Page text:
Adam Finkel: Yeah, so it was a co-GP that was able to provide the balance sheet that would qualify for the senior loan amount. When someone’s getting a loan on a commercial property, typically whoever is signing on the guarantees or the non-recourse carve-outs still needs to meet a minimum net worth equal to the loan amount. So sometimes when developers are out there and they’re trying to build a large project, they don’t always have the balance sheet on their own, so they need to partner and bring someone in that can provide that additional support for the financing.
Joe Fairless: So typically it’s net worth is equal to loan amount. What about liquidity?
Adam Finkel: Liquidity is typically going to be a minimum liquidity of 10% of the loan amount after the down payment. The lenders wanna know that the borrower isn’t putting every last penny into the property, and then if something goes wrong – they need to replace the roof, an air conditioning goes out – that the borrower has the funds there to complete those projects as needed.
Joe Fairless: You said “minimum 10% of loan after down payment.” What have you seen it go up to for that requirement?
Adam Finkel: It’s really kind of a case-by-case. Typically, on construction deals, the lenders wanna see additional liquidity; that could be 20% or 30%. It’s really all over the place and case-by-case.
Joe Fairless: And what are the main variables that that’s dependent on? Is it new construction, or are there other things besides that?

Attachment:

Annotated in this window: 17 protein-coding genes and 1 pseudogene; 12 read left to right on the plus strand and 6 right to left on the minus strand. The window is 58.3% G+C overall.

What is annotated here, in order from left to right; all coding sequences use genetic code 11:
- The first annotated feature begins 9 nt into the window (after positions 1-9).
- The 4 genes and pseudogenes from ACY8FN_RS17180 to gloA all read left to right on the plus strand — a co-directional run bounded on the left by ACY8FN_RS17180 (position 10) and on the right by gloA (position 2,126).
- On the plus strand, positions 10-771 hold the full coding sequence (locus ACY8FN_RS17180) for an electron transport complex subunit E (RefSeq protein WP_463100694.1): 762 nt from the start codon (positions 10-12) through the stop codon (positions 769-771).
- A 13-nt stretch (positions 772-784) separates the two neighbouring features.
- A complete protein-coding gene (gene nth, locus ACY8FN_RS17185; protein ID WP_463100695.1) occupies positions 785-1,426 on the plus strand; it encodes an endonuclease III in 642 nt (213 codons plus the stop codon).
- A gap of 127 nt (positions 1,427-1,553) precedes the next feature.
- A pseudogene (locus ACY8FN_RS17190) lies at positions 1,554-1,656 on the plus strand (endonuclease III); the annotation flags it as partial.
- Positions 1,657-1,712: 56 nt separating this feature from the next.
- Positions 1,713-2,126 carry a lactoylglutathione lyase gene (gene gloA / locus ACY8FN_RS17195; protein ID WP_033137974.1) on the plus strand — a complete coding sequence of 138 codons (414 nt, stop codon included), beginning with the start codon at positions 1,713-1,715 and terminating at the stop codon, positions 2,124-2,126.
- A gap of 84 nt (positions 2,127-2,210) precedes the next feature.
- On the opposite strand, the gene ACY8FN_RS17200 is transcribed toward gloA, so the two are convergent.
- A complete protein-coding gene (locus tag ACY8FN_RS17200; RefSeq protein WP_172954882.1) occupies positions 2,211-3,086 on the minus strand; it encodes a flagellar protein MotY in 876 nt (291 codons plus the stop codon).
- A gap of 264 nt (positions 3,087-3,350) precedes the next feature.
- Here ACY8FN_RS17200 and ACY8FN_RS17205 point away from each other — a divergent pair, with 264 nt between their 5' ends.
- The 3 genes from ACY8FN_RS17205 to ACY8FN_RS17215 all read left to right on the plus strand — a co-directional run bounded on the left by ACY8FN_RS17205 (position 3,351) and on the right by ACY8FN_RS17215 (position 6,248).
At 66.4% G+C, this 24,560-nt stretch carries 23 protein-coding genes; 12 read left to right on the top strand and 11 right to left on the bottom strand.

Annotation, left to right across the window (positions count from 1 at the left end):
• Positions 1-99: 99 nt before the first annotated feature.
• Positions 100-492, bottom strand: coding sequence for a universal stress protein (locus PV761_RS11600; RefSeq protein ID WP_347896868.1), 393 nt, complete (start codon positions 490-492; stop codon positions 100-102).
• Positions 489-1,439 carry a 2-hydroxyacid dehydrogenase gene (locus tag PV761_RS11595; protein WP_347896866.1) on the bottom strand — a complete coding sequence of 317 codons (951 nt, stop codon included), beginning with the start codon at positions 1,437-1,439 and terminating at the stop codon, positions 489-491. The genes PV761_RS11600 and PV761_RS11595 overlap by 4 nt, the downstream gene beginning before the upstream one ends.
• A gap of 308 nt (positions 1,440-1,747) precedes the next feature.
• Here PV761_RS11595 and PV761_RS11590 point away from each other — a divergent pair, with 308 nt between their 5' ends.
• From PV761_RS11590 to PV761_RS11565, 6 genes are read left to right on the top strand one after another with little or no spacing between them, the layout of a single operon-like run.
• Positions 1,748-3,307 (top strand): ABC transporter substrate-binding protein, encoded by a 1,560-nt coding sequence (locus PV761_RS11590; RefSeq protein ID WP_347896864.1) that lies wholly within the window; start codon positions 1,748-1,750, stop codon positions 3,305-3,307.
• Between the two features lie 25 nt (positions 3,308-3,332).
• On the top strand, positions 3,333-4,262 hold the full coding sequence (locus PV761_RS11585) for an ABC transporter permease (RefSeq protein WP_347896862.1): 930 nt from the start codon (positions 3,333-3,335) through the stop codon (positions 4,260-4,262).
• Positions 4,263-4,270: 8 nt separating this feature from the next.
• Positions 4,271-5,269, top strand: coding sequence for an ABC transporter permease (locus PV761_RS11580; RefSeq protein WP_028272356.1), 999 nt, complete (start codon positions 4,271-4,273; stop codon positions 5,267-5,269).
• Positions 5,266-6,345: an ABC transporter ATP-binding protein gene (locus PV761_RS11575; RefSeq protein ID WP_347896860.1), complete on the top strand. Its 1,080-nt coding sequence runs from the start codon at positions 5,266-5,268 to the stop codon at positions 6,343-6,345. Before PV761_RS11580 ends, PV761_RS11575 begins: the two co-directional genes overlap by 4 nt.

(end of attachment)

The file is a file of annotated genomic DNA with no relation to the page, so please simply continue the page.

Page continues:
Adam Finkel: It’s going to be dependent upon the borrower’s experience, the property, where it’s located, and really just the lender’s overall comfort with the project in total and the borrower. If the borrower has a BK, or credit issues, the lender may require some additional liquidity.
Joe Fairless: Based on your experience, when you bring in a co-GP into a deal, who is a balance sheet person, what percent of the general partnership do they typically get for that?
Adam Finkel: It’s really a case-by-case. I believe they’re pretty much 50/50 partners. So it just really depends on the co-GP’s involvement and what they’re doing, not only in this instance where they’re providing a balance sheet, but they are also providing a lot of back-end/office support as well… So it just really depends on their involvement and how much the sponsor needs them, I suppose.